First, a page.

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Food stamp cuts cause increased demand to Richmond food banks

on November 8, 2013

Carolina Silva, a Richmond resident from Nicaragua, and her son Milton, 9, waited in line at Richmond’s Emergency Food Pantry on a recent Tuesday. They started going to the food bank months ago when the $200 worth of food stamps she received weren’t enough to feed her and her son. Now, because of cuts at the federal level, Silva and the 4,255 other Richmond families who use food stamp subsides may have to rely on food banks more heavily.

“There is nothing I can do,” Silva said as her bi-lingual son translated her Spanish. She is a middle-aged woman, with a bright smile and warm presence. Recently she has been on and off food stamps because of technical difficulties when re-applying. She says she is just trying to make it work.

Silva left the pantry with off-brand cereal, two bags of fresh fruits and vegetables, a box of canned foods, rice, eggs and milk. She and Milton arrived early to get a good spot in line; the people behind her may not be so lucky.

Milton rides around the church court yard on his scooter while his mother, Carolina (not pictured) waits in line.

Milton rides around the church courtyard on his scooter while his mother, Carolina (not pictured), waits in line. (photo by Brittany Johnson)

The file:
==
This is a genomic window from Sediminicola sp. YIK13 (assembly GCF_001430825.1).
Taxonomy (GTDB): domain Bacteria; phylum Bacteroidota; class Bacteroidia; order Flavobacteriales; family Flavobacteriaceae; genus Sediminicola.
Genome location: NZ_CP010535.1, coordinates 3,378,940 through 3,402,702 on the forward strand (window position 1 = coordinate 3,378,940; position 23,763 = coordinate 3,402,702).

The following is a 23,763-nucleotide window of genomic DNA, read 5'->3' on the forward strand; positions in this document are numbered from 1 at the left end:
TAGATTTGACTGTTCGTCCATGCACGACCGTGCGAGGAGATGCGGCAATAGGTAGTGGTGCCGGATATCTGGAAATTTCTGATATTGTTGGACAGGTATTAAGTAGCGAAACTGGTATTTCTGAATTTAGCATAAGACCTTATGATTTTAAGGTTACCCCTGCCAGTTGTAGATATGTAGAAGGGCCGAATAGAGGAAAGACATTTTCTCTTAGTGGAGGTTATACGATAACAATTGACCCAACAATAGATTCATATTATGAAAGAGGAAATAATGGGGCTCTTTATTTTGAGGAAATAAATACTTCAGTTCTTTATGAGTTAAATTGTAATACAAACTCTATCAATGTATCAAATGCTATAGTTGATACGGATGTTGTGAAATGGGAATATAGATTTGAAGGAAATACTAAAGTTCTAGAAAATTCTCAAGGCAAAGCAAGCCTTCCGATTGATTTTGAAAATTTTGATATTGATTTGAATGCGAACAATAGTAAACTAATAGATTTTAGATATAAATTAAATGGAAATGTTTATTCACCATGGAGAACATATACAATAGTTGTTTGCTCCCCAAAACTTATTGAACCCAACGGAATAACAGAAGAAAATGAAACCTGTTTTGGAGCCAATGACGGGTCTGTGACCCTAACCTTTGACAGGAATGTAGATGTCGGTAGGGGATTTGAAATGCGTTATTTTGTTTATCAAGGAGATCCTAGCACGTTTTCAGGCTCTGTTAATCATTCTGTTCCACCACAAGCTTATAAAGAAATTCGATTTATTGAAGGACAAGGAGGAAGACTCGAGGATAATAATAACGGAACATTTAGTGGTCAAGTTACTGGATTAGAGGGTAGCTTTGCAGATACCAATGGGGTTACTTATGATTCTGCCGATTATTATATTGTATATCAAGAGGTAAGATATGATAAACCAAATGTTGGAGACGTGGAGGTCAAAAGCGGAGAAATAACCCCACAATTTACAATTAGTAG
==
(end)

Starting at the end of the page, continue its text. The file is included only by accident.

Richmond’s Emergency Food Pantry hands out food every Tuesday and Friday at Grace Lutheran Church off Barrett Avenue. Residents are only permitted one visit a month. Yesterday dozens of people gathered as early as 7:00 a.m. to wait for the food that may have to last them the next 30 days.

The pantry previously served more than 1,200 families a month, but things could change in the coming weeks.

“We know there will be more people coming out; it is going to be hard, because we have limited resources,” said John Stiles, member of the board of directors for the emergency food pantry.

Last Friday the enhancement to the federal food stamps program in the 2009 stimulus package expired, causing more than 47 million Americans to see a cutback to their monthly food stamps allowance. The $5 billion cut to the program will cause a $36 monthly reduction for a family of four that previously received $668 a month for groceries.

An increase in people turning to food banks is expected, especially around the third week of the month, when most food stamp participants run out of groceries, said Lisa Sherrill, community relations manager for the Food Bank of Contra Costa County. “Even if we try to meet the needs that CalFresh was meeting, it is just not possible,” Sherrill said.

In Congress, House Republicans have been fighting for an additional cut of $40 billion from the program in the next 10 years. It is unlikely to pass through the Democratic-led Senate, but many people are still wary of the possibility. Senator Thad Cohran (R-Miss), member of the committee in charge of negotiating the new farm bill, says that Congress hopes to come to an agreement “as soon as possible.

“Our concern is that there will still be more cuts to the program in the farm bill. If there is a $40 [billion] cut, we expect to see double the amount of people coming out to our food banks,” Sherrill said.


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